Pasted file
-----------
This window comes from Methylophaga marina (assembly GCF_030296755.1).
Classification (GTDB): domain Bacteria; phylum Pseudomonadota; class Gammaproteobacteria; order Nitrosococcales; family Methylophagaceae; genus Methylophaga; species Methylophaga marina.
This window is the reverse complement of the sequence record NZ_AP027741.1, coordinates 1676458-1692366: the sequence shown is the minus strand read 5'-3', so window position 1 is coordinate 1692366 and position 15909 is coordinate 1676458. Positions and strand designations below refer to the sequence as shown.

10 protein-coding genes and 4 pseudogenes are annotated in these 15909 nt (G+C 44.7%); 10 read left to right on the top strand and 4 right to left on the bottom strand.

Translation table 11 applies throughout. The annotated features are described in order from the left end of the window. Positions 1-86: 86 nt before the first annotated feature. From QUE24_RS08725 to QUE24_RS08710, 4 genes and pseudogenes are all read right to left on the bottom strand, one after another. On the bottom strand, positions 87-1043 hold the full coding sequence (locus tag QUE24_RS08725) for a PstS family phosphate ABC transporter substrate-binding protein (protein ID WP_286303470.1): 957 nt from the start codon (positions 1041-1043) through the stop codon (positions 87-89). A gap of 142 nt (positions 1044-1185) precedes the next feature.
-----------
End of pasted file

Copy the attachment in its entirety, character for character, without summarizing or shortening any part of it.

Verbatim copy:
This window comes from Methylophaga marina (assembly GCF_030296755.1).
Classification (GTDB): domain Bacteria; phylum Pseudomonadota; class Gammaproteobacteria; order Nitrosococcales; family Methylophagaceae; genus Methylophaga; species Methylophaga marina.
This window is the reverse complement of the sequence record NZ_AP027741.1, coordinates 1676458-1692366: the sequence shown is the minus strand read 5'-3', so window position 1 is coordinate 1692366 and position 15909 is coordinate 1676458. Positions and strand designations below refer to the sequence as shown.

10 protein-coding genes and 4 pseudogenes are annotated in these 15909 nt (G+C 44.7%); 10 read left to right on the top strand and 4 right to left on the bottom strand.

Translation table 11 applies throughout. The annotated features are described in order from the left end of the window. Positions 1-86: 86 nt before the first annotated feature. From QUE24_RS08725 to QUE24_RS08710, 4 genes and pseudogenes are all read right to left on the bottom strand, one after another. On the bottom strand, positions 87-1043 hold the full coding sequence (locus tag QUE24_RS08725) for a PstS family phosphate ABC transporter substrate-binding protein (protein ID WP_286303470.1): 957 nt from the start codon (positions 1041-1043) through the stop codon (positions 87-89). A gap of 142 nt (positions 1044-1185) precedes the next feature.